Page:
Texas families do not have a religious freedom right to home-school absolutely free of any regulation, a state court of appeals ruled last week. The decision is a setback for Michael and Laura McIntyre, who removed their nine children from a private school in order to educate them at home.
The news out of Texas is depressingly familiar.
The Lone Star State is in the process of reviewing public school social studies textbooks. Texas, as you might have noticed, is a large state. It has no shortage of first-class public and private universities. These institutions are full of scholars who have expertise in areas like history, civics, economics and so on.
Creationism continues to make headlines in Louisiana, where a science teacher is under investigation for an unfortunate letter to the editor. Charlotte Hinson, who teaches in a Caddo Parish public school, wrote to the Shreveport Times after that newspaper published articles favorable to evolution.
Hinson slammed the articles for treating creationism as an unproven theory, and evolution as fact. “That is strictly opinion,” she wrote.
A company called Responsive Education Solutions runs charter schools in several states, most of them in Texas. These schools receive millions in taxpayer support every year.
Mayor Tom Hayden of Flower Mound, Texas, rang in the new year by with a controversial use of his public office: He declared 2014 to be the “Year of the Bible,” based on a “One Year Bible” program that divides Scripture readings into a daily format over 12 months.
In an interview with a local TV station, Hayden spoke bluntly about his motivation. “There's so much benevolence on helping your fellow person,” he told reporters.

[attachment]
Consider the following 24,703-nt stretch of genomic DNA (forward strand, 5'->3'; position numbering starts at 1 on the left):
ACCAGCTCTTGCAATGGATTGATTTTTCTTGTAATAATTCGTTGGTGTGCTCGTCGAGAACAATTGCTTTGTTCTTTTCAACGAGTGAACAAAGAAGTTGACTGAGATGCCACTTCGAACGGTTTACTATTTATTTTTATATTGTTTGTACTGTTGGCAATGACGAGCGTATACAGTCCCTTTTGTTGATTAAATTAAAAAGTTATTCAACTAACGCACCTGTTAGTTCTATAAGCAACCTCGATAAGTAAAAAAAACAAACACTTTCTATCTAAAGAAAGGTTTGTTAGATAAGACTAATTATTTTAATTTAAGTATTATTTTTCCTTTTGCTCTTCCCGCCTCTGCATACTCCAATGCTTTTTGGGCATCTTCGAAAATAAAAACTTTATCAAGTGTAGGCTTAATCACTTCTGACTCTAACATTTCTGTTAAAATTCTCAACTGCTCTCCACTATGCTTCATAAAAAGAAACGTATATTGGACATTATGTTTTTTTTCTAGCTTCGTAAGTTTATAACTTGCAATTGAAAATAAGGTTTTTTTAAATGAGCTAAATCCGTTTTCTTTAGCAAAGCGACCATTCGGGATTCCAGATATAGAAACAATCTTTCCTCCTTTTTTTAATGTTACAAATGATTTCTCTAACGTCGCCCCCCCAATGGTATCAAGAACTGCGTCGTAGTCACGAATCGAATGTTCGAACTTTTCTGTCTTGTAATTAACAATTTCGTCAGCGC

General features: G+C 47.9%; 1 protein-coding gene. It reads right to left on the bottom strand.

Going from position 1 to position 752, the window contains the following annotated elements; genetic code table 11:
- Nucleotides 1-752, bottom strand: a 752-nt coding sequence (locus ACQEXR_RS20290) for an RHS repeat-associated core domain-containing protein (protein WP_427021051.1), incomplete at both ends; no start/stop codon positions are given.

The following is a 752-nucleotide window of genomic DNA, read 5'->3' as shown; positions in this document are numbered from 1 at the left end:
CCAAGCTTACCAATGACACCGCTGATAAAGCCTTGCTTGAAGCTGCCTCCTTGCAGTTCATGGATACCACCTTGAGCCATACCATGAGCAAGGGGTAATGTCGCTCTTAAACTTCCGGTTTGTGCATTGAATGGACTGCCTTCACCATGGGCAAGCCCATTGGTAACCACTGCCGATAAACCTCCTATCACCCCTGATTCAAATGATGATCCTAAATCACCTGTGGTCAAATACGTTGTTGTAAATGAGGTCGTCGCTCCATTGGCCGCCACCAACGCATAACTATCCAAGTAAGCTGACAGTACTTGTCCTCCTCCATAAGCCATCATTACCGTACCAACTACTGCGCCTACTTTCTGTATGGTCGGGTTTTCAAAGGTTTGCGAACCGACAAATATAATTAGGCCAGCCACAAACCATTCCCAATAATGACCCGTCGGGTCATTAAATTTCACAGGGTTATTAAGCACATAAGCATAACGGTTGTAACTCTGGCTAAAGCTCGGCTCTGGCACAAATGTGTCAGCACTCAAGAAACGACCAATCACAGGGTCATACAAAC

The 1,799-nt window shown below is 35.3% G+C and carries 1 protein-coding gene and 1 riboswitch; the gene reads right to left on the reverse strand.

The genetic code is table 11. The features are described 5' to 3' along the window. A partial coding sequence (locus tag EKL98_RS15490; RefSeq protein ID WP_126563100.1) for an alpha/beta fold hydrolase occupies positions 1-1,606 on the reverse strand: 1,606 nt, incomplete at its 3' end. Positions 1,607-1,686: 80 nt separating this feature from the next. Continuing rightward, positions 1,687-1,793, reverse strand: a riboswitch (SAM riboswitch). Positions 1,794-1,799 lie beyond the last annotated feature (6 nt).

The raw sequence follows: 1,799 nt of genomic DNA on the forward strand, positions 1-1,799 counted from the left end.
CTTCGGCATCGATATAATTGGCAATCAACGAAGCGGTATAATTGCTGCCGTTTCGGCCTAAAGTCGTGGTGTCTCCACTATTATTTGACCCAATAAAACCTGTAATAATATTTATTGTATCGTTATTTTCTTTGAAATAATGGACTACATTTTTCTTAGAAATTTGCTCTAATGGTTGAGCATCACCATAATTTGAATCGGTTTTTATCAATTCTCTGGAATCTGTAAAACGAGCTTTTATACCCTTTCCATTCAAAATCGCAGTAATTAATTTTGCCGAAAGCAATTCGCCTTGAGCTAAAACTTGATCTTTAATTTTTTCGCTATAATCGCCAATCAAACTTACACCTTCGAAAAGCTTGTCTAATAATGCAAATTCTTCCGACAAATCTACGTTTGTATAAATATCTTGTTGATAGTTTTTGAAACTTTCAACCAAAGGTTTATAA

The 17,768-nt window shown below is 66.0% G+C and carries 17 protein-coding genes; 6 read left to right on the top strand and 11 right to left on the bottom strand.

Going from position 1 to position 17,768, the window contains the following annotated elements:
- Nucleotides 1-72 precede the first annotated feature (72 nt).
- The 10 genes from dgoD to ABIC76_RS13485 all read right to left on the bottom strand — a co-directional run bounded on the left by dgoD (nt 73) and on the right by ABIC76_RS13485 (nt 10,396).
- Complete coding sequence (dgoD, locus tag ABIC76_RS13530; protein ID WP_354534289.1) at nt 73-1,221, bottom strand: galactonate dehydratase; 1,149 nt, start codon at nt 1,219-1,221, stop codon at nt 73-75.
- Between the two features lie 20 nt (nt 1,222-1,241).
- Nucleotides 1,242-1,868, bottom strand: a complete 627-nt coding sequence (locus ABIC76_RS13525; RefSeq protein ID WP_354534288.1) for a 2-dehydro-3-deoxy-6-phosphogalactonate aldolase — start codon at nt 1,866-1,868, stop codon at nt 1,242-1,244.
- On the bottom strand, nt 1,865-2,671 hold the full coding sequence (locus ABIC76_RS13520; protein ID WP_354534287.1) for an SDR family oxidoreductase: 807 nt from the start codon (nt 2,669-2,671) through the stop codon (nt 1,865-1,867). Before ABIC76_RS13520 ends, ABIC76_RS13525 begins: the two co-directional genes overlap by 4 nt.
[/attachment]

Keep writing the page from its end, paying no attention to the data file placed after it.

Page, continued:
It’s that time of year when people are compiling lists. So let’s look at the Top Ten Church-State Stories of 2013.
1. Greece, N.Y., prayer case argued before U.S. Supreme Court: An Americans United-sponsored lawsuit challenging legislative prayer in the city of Greece, N.Y., reached the Supreme Court.
Earlier this week, FoxNews.com published a column by Religious Right attorney Kelly Shackelford accusing Americans United and other groups of ignoring the allegedly overwhelming evidence that there is a “war on Christmas.”
In his column, Shackelford mentioned several incidents that he insists are proof of this war. Let’s take a closer look at them, shall we?
The Religious Right’s creationist campaign continues to threaten Texas public schools.
The controversy began when Texas’ State Board of Education appointed a number of creationists to review panels meant to ensure the quality of new biology textbooks. Despite valid concerns raised by watchdogs like the Texas Freedom Network (TFN), creationists remained on the panels.
Whenever I hear someone – especially a politician – say that the First Amendment protects freedom of religion, not freedom from religion, I just want to start screaming.
As I’ve pointed out many times on this blog and in other forums, that statement is inane and shows great ignorance of our founding principles. Religious Right figures started using it a few years ago, apparently believing they had stumbled onto something clever. In fact, they are simply spouting puerile nonsense.